Because acrylic colour dries quickly you can build up many layers without having to wait long for each to dry. The fast-drying nature of acrylic is one of its favourite characteristics for many painters. That same speed is less helpful when it comes to paint drying in your brush or on your palette. Most acrylic painters leave their brushes in a pot of water when not in use and that works well for keeping the paint from drying in your brushes. But what is a good solution to keep acrylic paint wet on your palette, especially if you want to come back to it another day?
Keeping Acrylic Wet while Working
Spraying regularly with water or palette wetting spray will keep the acrylic paint on the palette wet while you are painting. I like the fine mist sprayer for its tiny droplet size, but any spray bottle will do.
Then if you wish to keep your paint wet after you have stopped painting, so you can come back next time to the same paints and any mixes you have made, then either of the two palettes with covers, mentioned in this post, work great. When you are finished painting for the day, simply give your paint a final spray of water and put the lid on. You will have your mixes still ready to use the next time you paint and you also don’t waste paint as it all stays fresh.
Some acrylic painters that are concerned about wasting paint put very little out on the palette and that can hinder their creativity, as they end up being stingy with the paint on the canvas. That method also backfires a bit, because as soon as you have just a small amount left on the palette, then the acrylic dries even faster.
A better approach might be to put out more paint so the mass dries slower and make sure it doesn’t form a skin by regularly misting it with water or palette wetting spray, and then covering or closing the palette when you stop painting. Then your paint will also be already laid out when you come back, so you can jump right into painting.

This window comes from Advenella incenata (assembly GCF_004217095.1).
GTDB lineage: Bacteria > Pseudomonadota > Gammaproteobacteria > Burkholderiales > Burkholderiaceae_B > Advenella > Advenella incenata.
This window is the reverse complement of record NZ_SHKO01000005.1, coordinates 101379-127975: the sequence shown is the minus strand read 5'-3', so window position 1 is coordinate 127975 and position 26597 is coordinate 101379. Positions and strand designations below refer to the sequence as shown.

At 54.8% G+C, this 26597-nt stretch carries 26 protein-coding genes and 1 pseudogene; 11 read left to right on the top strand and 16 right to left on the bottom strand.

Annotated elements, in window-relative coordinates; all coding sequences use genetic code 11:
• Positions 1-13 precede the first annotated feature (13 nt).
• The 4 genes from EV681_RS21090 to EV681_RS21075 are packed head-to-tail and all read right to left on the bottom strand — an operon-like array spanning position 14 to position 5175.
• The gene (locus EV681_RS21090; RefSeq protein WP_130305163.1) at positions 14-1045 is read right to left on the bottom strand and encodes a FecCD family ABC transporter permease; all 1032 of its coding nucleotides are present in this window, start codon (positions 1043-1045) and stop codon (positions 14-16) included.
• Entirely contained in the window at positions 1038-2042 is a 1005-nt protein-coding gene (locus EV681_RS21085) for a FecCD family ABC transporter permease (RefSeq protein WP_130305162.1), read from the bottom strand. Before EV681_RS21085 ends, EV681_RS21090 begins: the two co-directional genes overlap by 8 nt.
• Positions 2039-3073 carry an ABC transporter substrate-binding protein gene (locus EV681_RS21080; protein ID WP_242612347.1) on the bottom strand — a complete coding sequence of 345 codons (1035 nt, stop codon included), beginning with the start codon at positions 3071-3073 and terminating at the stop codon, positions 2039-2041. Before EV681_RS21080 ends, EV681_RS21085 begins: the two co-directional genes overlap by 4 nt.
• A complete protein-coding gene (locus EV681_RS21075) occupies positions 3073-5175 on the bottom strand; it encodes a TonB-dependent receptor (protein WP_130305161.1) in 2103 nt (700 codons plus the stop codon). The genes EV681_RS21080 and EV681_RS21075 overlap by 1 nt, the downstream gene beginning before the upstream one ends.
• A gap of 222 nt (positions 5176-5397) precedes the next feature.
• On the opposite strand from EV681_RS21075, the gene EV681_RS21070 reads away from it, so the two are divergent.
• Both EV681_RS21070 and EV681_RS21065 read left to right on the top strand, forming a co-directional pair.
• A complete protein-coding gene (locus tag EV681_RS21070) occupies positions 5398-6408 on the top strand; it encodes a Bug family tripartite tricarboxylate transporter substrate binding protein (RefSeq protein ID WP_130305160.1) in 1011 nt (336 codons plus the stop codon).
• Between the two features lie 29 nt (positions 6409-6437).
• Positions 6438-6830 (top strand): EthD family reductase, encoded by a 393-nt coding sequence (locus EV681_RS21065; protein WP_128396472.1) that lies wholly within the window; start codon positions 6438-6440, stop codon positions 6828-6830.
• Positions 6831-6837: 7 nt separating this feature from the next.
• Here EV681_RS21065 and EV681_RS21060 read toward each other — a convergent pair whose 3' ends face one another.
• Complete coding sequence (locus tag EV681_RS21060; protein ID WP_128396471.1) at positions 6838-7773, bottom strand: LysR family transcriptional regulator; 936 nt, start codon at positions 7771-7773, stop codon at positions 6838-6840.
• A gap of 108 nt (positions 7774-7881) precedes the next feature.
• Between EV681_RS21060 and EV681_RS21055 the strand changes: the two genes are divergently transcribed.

These are my two favourite palettes for acrylics: the airtight plastic palette by Mijello and the heavyweight ceramic palette with a cover by Jackson’s, which is available in two sizes. They are a pleasure to use while painting and can also be used to keep acrylic paint wet until the next time you paint.
I prefer them to the traditional sponge-and-membrane style stay-wet palettes because the surface doesn’t wrinkle up, no refill parts are needed and they have compartments to keep the colours separate so I can add water or acrylic medium to make the colours more fluid, without them running all over the flat palette surface and mixing with the other colours.
It seems like the wells also help keep the paint wet a bit longer than on a flat palette, perhaps because there is less surface area exposed. The wells of both the plastic and the porcelain palettes are easy to clean, they wipe out when wet or peel off when dry.
There is a good amount of mixing area in the centre. Both palettes are rated 5-stars in our customer reviews – by artists who use them for watercolour, gouache, acrylic and oil.
Mijello 24-Well Plastic Palette with Airtight Lid The Mijello seals completely – simply give the paints a mist of water and then seal the lid. The paints will stay wet indefinitely. Adding a piece of wet sponge can help keep the humidity up inside, if you don’t want to spray a lot of water on your paints.
Ceramic Palette with Dust Cover
Jackson’s Covered Porcelain Palette – available in 2 sizes: 19-well medium or 32-well large. Using the ceramic palette with a lid as a stay-wet palette is really a painting “hack”, the lid is meant to be a dust cover for watercolours, it doesn’t seal completely. So it helps to fill one or two of the corner wells with clean water or a piece of sponge with water. This keeps the humidity up and the cover acts as a greenhouse and it will stay wet inside for a week or more if you fit the lid carefully on. If it will be longer than a few days you may wish to check your paints occasionally and give them a mist of water if they need it.